Wednesday, 9 March 2011
World Read Aloud Day: Interview with Pam Allyn, Director of LitWorld
Today is World Read Aloud Day, an event which draws attention to the 774 million people in the world who cannot read or write.
The event is run by LitWorld, an international non-profit organization based here in New York which seeks to cultivate literacy initiatives around the world.
At 1am I will be reading in Times Square from my prize-winning children’s story ‘Shark with the Mind of a Rabbit’ in support of World Read Aloud Day. LitWorld’s goal is for people around the world to read aloud for a grand total of 774 million minutes on 9th March, drawing attention to the challenges faced by those on the planet who cannot enjoy their right to literacy.
In just 4 years, LitWorld has managed to extend its work in literacy advocacy across 35 countries. With initiatives including Girls’ Reading Clubs, workshops for literacy leaders in developing countries, family reading initiatives and book supply to low-income communities, the non-profit takes on literacy challenges wherever it may find them.
I was joined by Pam Allyn, director of LitWorld, on the eve of World Read Aloud Day.
She said, ‘World Read Aloud Day is an advocacy event for all people, to really raise our voices together through the act of reading aloud itself. This is where WRAD is special. We have children and adults all over the world on March 9th reading aloud with the idea that their voices are going to matter for each other.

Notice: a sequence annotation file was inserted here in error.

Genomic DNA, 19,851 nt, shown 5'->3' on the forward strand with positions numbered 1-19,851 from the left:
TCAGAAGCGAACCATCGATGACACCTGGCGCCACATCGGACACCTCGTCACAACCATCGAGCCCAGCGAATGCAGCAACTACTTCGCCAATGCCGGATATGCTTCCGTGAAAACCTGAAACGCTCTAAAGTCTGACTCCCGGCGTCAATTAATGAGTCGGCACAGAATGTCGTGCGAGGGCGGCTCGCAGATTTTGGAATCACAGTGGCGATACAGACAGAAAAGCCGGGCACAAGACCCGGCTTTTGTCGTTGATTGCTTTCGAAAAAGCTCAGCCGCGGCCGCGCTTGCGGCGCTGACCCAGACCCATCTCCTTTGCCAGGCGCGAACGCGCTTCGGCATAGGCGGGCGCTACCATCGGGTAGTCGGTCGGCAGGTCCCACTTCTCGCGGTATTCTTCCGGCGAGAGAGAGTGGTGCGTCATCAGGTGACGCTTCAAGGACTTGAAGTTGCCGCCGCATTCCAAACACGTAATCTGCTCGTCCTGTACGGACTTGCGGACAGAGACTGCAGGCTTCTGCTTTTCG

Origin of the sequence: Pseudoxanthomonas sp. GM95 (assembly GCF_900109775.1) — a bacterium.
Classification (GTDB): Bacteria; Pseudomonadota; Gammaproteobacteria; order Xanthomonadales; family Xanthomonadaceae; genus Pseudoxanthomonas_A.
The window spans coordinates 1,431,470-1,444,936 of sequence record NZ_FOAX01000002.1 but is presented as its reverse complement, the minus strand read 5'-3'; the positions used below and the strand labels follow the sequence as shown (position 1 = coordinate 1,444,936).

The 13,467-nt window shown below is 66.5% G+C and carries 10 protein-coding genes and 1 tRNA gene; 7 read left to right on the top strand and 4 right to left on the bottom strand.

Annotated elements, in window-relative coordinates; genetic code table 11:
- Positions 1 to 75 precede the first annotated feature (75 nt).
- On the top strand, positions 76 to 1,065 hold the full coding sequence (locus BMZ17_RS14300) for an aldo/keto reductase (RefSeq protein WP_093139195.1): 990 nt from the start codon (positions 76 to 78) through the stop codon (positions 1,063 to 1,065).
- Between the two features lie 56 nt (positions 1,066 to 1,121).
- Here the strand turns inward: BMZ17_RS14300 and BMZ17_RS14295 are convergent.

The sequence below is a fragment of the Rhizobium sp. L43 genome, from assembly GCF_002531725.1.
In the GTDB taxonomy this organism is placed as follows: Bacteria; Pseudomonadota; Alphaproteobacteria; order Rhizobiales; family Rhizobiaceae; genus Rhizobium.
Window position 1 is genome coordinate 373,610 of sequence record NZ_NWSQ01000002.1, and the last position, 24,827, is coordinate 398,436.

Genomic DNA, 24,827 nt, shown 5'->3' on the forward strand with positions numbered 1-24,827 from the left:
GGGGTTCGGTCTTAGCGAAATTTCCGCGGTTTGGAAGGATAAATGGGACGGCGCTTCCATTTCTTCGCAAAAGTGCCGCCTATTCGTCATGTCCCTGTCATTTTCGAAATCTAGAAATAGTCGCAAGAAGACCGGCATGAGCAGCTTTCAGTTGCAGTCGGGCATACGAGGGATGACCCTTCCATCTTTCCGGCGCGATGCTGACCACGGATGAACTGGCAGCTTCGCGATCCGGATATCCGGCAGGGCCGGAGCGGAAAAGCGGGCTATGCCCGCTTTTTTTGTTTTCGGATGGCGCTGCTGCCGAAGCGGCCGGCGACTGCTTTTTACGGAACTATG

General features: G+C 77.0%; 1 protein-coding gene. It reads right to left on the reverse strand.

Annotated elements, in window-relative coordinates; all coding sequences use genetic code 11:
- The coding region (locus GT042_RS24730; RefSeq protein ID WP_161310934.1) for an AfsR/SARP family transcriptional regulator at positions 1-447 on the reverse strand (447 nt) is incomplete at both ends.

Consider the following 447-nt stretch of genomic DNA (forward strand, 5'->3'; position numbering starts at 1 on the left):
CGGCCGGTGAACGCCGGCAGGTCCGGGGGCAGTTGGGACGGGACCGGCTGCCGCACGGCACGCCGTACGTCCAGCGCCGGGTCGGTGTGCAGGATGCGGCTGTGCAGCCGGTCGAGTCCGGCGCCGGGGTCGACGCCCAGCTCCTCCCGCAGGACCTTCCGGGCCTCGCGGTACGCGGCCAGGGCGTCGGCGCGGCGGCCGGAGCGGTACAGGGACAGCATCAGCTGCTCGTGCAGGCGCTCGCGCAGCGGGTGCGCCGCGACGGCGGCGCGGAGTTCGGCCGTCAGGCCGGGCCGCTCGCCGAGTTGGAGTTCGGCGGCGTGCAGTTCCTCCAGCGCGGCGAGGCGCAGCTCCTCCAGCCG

‘Literacy is the linchpin for all the UN Millennium Development Goals. The statistics are staggering and untenable. Women who are educated even to fifth grade are sixty percent more likely to vaccinate their own children. High poverty areas have higher rates of illiteracy worldwide. Children who are not in school have poorer nutrition and girls who drop out get pregnant earlier. But beyond the plain facts that a literate person can read a medicine bottle, navigate a subway, apply for a job and keep one, there are more spiritual benefits to literacy.
‘A child who can read can comfort himself, make himself laugh, find refuge in a good story and discover the magic of the imaginative universe. It should be a human right to be happy, and reading makes us happy.
‘Literacy is democratizing. When we have access to information, we know ourselves and the world far more deeply. We can take action and stand up for what is right. We can advocate for ourselves, our children and for each other. And we can connect with all humanity.
‘If I could not read or write, I would miss the way I can connect with others, with friends and even strangers who have touched my life in so many ways through notes, emails and messages. It's an extraordinary power, literacy. Someone once asked, what is the opposite of fear? And the answer was love. With all this talk about data and accountability in schools, at the end of the day, being literate teaches us how to love. Love of people, love of ideas, love of story. And that's what I'd miss most.’
You can find out more about World Read Aloud Day and the wider mission of LitWorld at http://www.litworld.org/.
Pam joins us again for a Q and A session on Books and Adventures next time - click here for the second part of this interview.